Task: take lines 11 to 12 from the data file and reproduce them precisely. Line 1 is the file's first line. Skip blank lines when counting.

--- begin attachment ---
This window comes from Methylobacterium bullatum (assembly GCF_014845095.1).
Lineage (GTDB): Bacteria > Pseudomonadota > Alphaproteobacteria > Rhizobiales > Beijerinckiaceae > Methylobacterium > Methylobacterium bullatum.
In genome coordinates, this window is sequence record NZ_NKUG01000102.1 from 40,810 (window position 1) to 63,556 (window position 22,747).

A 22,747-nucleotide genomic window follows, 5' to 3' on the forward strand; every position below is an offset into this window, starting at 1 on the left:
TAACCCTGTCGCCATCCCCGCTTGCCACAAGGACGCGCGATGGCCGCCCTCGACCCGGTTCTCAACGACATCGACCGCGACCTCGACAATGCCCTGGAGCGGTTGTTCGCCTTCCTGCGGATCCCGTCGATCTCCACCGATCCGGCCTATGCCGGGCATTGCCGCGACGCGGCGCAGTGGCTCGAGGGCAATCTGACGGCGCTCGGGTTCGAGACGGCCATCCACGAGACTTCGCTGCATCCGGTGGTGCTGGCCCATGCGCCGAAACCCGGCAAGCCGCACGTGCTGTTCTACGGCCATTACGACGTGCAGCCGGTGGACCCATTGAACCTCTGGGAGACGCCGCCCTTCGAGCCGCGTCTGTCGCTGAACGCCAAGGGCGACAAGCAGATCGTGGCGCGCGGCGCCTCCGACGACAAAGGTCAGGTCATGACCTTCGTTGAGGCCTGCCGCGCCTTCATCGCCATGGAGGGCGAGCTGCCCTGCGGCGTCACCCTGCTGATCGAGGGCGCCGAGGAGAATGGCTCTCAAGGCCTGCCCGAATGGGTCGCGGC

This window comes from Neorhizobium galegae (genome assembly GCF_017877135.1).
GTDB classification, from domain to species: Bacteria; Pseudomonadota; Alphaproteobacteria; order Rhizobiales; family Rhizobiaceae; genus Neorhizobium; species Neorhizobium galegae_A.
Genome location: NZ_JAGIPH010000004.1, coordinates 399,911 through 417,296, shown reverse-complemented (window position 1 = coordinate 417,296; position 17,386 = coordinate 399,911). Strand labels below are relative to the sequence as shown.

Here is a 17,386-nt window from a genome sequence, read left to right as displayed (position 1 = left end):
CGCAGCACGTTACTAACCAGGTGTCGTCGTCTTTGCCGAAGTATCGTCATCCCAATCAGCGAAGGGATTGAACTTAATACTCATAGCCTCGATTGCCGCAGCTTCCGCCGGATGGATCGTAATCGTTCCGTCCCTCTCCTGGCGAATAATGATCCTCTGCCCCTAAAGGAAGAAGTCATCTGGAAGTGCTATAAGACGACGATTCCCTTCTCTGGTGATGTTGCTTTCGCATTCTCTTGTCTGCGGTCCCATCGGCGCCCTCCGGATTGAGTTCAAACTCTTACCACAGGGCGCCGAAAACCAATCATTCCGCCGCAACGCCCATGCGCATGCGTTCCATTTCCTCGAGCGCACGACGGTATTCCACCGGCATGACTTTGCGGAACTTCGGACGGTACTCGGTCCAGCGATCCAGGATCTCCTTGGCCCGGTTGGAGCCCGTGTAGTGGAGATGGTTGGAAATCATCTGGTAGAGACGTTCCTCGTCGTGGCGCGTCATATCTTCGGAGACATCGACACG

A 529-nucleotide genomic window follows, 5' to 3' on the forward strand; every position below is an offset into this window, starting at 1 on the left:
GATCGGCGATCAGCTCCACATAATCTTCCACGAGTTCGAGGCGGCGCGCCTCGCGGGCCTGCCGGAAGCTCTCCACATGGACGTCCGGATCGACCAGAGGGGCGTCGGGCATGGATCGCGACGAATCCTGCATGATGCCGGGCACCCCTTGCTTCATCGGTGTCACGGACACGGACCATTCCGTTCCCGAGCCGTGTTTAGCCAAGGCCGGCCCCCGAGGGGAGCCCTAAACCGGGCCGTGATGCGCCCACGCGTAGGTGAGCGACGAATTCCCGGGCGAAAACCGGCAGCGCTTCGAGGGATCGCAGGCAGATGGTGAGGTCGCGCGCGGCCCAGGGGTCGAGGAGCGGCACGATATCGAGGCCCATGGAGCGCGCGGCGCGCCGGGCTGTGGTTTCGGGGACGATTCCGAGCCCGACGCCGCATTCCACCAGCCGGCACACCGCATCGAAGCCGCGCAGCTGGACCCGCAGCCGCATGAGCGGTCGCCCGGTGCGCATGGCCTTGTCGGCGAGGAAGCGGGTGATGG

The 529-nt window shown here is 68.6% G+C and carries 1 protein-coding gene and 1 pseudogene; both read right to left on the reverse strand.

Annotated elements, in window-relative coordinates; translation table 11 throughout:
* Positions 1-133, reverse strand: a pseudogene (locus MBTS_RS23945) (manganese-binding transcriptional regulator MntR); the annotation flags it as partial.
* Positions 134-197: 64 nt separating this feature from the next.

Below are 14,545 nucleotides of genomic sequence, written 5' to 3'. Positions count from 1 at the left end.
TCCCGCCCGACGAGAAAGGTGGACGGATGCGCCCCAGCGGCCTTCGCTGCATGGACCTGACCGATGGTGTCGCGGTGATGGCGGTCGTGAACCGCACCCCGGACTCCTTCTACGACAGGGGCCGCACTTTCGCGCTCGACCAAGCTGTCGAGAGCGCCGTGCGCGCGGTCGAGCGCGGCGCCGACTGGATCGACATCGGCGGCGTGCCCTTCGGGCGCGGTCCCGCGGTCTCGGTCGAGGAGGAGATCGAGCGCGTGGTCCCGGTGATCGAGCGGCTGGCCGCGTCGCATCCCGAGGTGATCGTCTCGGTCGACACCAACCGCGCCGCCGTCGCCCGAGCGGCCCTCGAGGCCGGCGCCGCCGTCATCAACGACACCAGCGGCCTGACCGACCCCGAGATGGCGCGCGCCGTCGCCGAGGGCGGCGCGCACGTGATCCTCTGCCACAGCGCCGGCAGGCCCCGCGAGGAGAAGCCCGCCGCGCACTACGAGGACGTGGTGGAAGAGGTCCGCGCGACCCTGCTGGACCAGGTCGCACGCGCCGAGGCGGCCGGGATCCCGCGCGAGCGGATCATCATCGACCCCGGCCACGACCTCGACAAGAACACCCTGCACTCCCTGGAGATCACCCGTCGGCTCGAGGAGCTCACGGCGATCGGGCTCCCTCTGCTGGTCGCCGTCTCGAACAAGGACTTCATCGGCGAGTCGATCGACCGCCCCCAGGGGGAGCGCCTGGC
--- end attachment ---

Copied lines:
A 529-nucleotide genomic window follows, 5' to 3' on the forward strand; every position below is an offset into this window, starting at 1 on the left:
GATCGGCGATCAGCTCCACATAATCTTCCACGAGTTCGAGGCGGCGCGCCTCGCGGGCCTGCCGGAAGCTCTCCACATGGACGTCCGGATCGACCAGAGGGGCGTCGGGCATGGATCGCGACGAATCCTGCATGATGCCGGGCACCCCTTGCTTCATCGGTGTCACGGACACGGACCATTCCGTTCCCGAGCCGTGTTTAGCCAAGGCCGGCCCCCGAGGGGAGCCCTAAACCGGGCCGTGATGCGCCCACGCGTAGGTGAGCGACGAATTCCCGGGCGAAAACCGGCAGCGCTTCGAGGGATCGCAGGCAGATGGTGAGGTCGCGCGCGGCCCAGGGGTCGAGGAGCGGCACGATATCGAGGCCCATGGAGCGCGCGGCGCGCCGGGCTGTGGTTTCGGGGACGATTCCGAGCCCGACGCCGCATTCCACCAGCCGGCACACCGCATCGAAGCCGCGCAGCTGGACCCGCAGCCGCATGAGCGGTCGCCCGGTGCGCATGGCCTTGTCGGCGAGGAAGCGGGTGATGG